Here's a Thought: Mariano Rivera's Weird Walk Rate

Nathaniel StoltzSenior Analyst IAugust 2, 2009

NEW YORK - JULY 19:  Mariano Rivera #42 of the New York Yankees pitches against the Detroit Tigers on July 19, 2009 at Yankee Stadium in the Bronx borough of New York City. The Yankees defeated the Tigers 2-1.  (Photo by Jim McIsaac/Getty Images)

When we talk about a pitcher's "control" statistically, one of the first things we often jump to is walk rate. Pitchers with better control walk fewer batters.

Or so we think.

Another way to measure "control" is by using plate discipline variables. These aren't "fancy stats" by any means, but they describe every aspect of a batter-pitcher interaction.

The plate discipline variables are:

Swing%--Percentage of pitches swung at.

O-Swing%--Percentage of pitches outside the zone swung at.

Z-Swing%--Percentage of pitches inside the zone swung at.

Contact%--Percentage of swings that make contact (O-Contact% is for outside the zone; Z-Contact% is for inside the zone).

Zone%--Percentage of pitches thrown by a pitcher that are in the zone. This does NOT mean "percentage of pitches that are strikes." It means the percentage of pitches that find the zone (according to the ultra-sensitive MLB cameras meant to specifically measure this), regardless of whether they're called balls or strikes.

F-Strike%--Percentage of first-pitch strikes.

Sorry for that long list, but it's necessary information.

Anyway, these variables give us a nice look at a pitcher.

The higher a pitcher's O-Swing%, the more he gets batters to chase pitches, and the more "deceptive" he and his pitches are.

The higher a pitcher's Contact%, the more "hittable" his pitches are.

Obviously, Zone% and F-Strike% are very important as well.

At first glance, it may appear that Zone% is similar to walk rate: the more a pitcher pitches in the zone, the fewer walks he'll allow, right?

Well, sort of.

There's something of a correlation between the two, but it's not as strong as one would expect.

Just to use an extreme example, Jamie Moyer only finds the strike zone about 44 percent of the time, but he walks just about two batters per nine innings.

The Zone% and walk rate are both very low. Moyer doesn't throw strikes, but rarely walks hitters.

There's an easy explanation, however.

For one thing, batters chase a lot of Moyer's pitches. His 29.2 O-Swing% is well above the average.

Also, Moyer throws a bunch of junk to the plate, so when batters swing, they make contact and don't walk. Moyer's Contact% is 86.5, well above the MLB average. 

Moyer also throws a lot of first-pitch strikes (61.7%), so he gets ahead in the count and then throws the ball out of the zone.

So, while Moyer doesn't throw many pitches in the zone, he does three things to counteract that and lower his walk rate:

1.) Get batters to chase out-of-the-zone pitches, turning balls into strikes
2.) Inducing contact when batters do swing
3.) Getting ahead in the count

Those three things combine with Zone% to be the four important factors of walk rate.

Since Moyer's 3-for-4 on the factors, his walk rate is good.

However, while the four factors correlate to walk rate in most cases, occasionally, they don't.

There's no better example of this than Yankees closer Mariano Rivera.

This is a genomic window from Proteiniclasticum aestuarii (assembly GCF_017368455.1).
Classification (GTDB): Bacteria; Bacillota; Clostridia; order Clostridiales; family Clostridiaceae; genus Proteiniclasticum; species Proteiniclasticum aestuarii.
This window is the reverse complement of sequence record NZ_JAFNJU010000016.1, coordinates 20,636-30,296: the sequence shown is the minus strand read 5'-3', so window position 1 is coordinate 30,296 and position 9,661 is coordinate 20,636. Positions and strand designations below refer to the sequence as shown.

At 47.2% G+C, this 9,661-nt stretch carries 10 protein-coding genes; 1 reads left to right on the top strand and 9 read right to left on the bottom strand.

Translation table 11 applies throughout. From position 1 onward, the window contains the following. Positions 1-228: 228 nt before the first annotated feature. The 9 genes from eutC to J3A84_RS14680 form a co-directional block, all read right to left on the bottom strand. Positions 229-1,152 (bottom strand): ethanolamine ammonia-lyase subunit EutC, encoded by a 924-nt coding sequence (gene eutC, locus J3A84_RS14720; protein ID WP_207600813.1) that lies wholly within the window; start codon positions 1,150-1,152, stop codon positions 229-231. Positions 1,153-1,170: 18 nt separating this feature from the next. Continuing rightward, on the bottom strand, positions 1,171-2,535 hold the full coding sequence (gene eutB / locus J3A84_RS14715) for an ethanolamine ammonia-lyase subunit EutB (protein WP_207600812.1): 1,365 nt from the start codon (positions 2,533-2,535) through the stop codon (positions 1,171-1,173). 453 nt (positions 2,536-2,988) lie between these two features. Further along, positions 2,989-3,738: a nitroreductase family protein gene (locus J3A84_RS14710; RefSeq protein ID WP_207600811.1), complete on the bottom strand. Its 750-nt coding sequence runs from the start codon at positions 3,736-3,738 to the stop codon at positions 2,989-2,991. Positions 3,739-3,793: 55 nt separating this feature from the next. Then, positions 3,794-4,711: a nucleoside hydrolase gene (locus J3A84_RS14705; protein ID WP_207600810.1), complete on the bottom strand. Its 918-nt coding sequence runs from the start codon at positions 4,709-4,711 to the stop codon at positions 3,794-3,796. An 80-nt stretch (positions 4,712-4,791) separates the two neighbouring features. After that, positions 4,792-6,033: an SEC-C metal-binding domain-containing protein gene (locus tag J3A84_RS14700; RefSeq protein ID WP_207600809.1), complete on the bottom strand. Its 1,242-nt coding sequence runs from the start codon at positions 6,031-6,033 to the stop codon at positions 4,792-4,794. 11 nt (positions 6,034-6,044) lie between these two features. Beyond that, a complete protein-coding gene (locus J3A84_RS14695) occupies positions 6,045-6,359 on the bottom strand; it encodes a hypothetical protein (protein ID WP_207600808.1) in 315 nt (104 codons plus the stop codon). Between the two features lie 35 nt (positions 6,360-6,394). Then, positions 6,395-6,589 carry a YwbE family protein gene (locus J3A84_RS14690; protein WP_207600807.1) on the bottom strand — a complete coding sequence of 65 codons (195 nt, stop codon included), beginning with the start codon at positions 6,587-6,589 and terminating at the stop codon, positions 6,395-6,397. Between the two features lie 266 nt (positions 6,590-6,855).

Let's run through Rivera's performance in the four factors.

Rivera's pitches have hit the strike zone just 46.3% of the time, well below the average of 49.3%.

He does a decent job of throwing first-pitch strikes, coming in just above the MLB average in F-Strike%.

Batters do chase a lot of Rivera's pitches outside the zone (35.4%), and make a slightly-above-average amount of contact (83.3%).

So Rivera throws far fewer pitches in the zone than normal and rates slightly above average in the other three factors.

One would think Rivera has an average or maybe slightly better than average walk rate, right?

He's walked just 1.04 batters per nine innings.

Now, I'm sure most of you are thinking, "Well, Rivera's special and awesome, so he makes it work."

And I would totally agree with that, if it wasn't for the fact that he's never pitched like this before.

Consider Rivera's four-factor stats going back to 2002:

Year      O-Swing%      Contact%      Zone%      F-Strike%
2002      23.3              78.6             58.5          63.1
2003      29.9              75.2             55.0          60.7
2004      27.3              80.1             57.4          64.9
2005      26.0              80.0             52.8          61.1
2006      34.4              81.1             54.1          62.5
2007      35.4              76.6             53.4          60.7
2008      36.3              76.3             51.4          62.6
2009      35.4              83.3             46.3          59.4

Rivera's 2009 Zone% and F-Strike% are career-lows (at least since 2002, which is when pitch-by-pitch data began to be collected). The Zone%, especially, is far below any other one Rivera's put up.

His O-Swing% has basically held steady for four years as well.

Rivera's been slightly more hittable this year than in the past, but not enough to make up for the decrease in Zone% and F-Strike%.

Despite that, Rivera's walk rate is at the second-lowest mark of his career (2008 was the lowest).

If we look at 2007, just to pick an example, Rivera had the same O-Swing%, a much lower contact rate, a far higher Zone%, and a higher F-Strike% than 2009.

Yet Rivera's 2007 walk rate was 1.51 BB/9, higher than this year's 1.04 mark.

Rivera's numbers show that walk rate doesn't always reflect a pitcher's control properly. It's clear that he's thrown fewer strikes in 2009 than ever before, but his walk rate describes him as a pinpoint-control pitcher.

It will be interesting to see if Rivera's walk rate increases if his plate discipline numbers stay in this range.